And for canny investors who bought at the right time, all of these gains are free of tax. Indeed, figures from Revenue show that in both 2018 and 2019 (figures for 2020-2021 are not yet available), claims were made by 1,522 taxpayers for the exemption; of these, the vast majority, at 1,361, came from individual investors filing Form 11 tax returns, with 161 claims by companies.

Gain totals

The total amount of gains claimed by taxpayers in these years was €879 million, and the amount of tax which was avoided was €290 million (ie at a rate of 33 per cent).

While the scale of the relief may be significant, Clery notes that it shouldn’t really be seen as a cost to the exchequer, because without it “the transaction wouldn’t have happened”.

Almost half of the tax relief was claimed by individual taxpayers.

And there were some significant savings.

On average, the tax saving per claim/taxpayer in 2019 was €198,876, but when looked at on a granular basis, some taxpayers made considerably greater savings.

The data from Revenue shows that in 2019, for example, 169 taxpayers declared a capital gain of between €1 and €20,000 for a total gain of €1 million, with an exchequer cost of about €300,000. This means that each claimant made a tax saving of just €1,775 on average each.

But the greatest number of claimants that year, at 171, was those declaring gains of €100,000-€200,000. This means that each of these claimants saved some €47,368 in tax due to the exemption.

For Clery, the general tax burden for smaller landlords is acting as a disincentive for smaller investors to keep participating in the housing market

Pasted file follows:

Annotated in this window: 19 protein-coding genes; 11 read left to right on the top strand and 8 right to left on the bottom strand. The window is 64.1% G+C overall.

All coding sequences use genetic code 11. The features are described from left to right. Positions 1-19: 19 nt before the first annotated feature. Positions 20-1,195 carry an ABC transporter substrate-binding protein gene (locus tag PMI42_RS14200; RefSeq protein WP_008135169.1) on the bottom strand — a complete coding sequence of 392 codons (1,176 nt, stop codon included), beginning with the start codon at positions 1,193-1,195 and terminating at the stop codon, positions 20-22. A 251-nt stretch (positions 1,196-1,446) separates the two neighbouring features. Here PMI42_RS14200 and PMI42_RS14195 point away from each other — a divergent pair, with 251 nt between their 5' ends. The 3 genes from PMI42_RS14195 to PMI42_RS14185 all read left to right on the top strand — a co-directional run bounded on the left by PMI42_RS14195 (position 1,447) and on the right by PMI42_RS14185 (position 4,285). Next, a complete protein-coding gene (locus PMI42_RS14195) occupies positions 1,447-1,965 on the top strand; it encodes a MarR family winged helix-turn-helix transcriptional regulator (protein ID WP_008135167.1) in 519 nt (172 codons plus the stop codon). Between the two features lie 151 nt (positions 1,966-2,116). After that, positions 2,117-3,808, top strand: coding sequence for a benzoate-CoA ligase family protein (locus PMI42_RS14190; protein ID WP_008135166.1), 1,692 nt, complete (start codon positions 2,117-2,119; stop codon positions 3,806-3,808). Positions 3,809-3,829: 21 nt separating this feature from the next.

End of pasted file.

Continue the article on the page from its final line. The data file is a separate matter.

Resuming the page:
And some saved even more than that; those declaring gains of €500,000-€1 million saved €9.7 million in tax in total, or, on average, €220,454 each. Or what about the 68 taxpayers who declared gains on property eligible for the relief in excess of €1 million? They made total gains of some €422.4 million, and subsequently saved an average of €2 million in tax each due to the exemption.

The figures also show that most of the claims related to residential investment, with residential properties accounting for 61 per cent of all claims in 2019, followed by commercial (20 per cent) other (15 per cent); agricultural land/buildings (3.5 per cent) and development land (2 per cent).

However, the greatest tax savings were those made by commercial investors. Figures for 2019 show that the 140 commercial property investors claiming the relief made gains of some €245.8 million on property acquired during the years 2011-2014. And by avoiding CGT, they managed to save some €81.1 million in taxes.

Residential investors, on the other hand, made gains of some €88.4 million on property they acquired during the relevant time period, leading to tax savings of some €29.2 million that year.

Institutional investors

Of course, the CGT exemption enjoyed by smaller landlords and investors over this time period is something larger funds and institutional investors, which have come to dominate the build-to-rent market, have enjoyed for some time now.

Real-estate investment trusts, such as Ireland’s largest private landlord, Ires Reit, as well as funds structured as Irish real-estate funds (Irefs) such as those operated by US investor Kennedy Wilson and Davy, enjoy a number of tax benefits.

Indeed, depending on the timing of distributions and the various exemptions that apply, larger investors such as these can avoid stamp duty, CGT and corporation tax – and these tax savings are not subject to a specific time period as was the case for the aforementioned CGT exemption.

For Clery, the general tax burden for smaller landlords is acting as a disincentive for smaller investors to keep participating in the housing market.

As such, he would like to see professional landlords, for example those with in excess of 10 residential units, taxed as trades rather than as passive income generators.

Fiona Reddan

Fiona Reddan

Fiona Reddan is a writer specialising in personal finance and is the Home & Design Editor of The Irish Times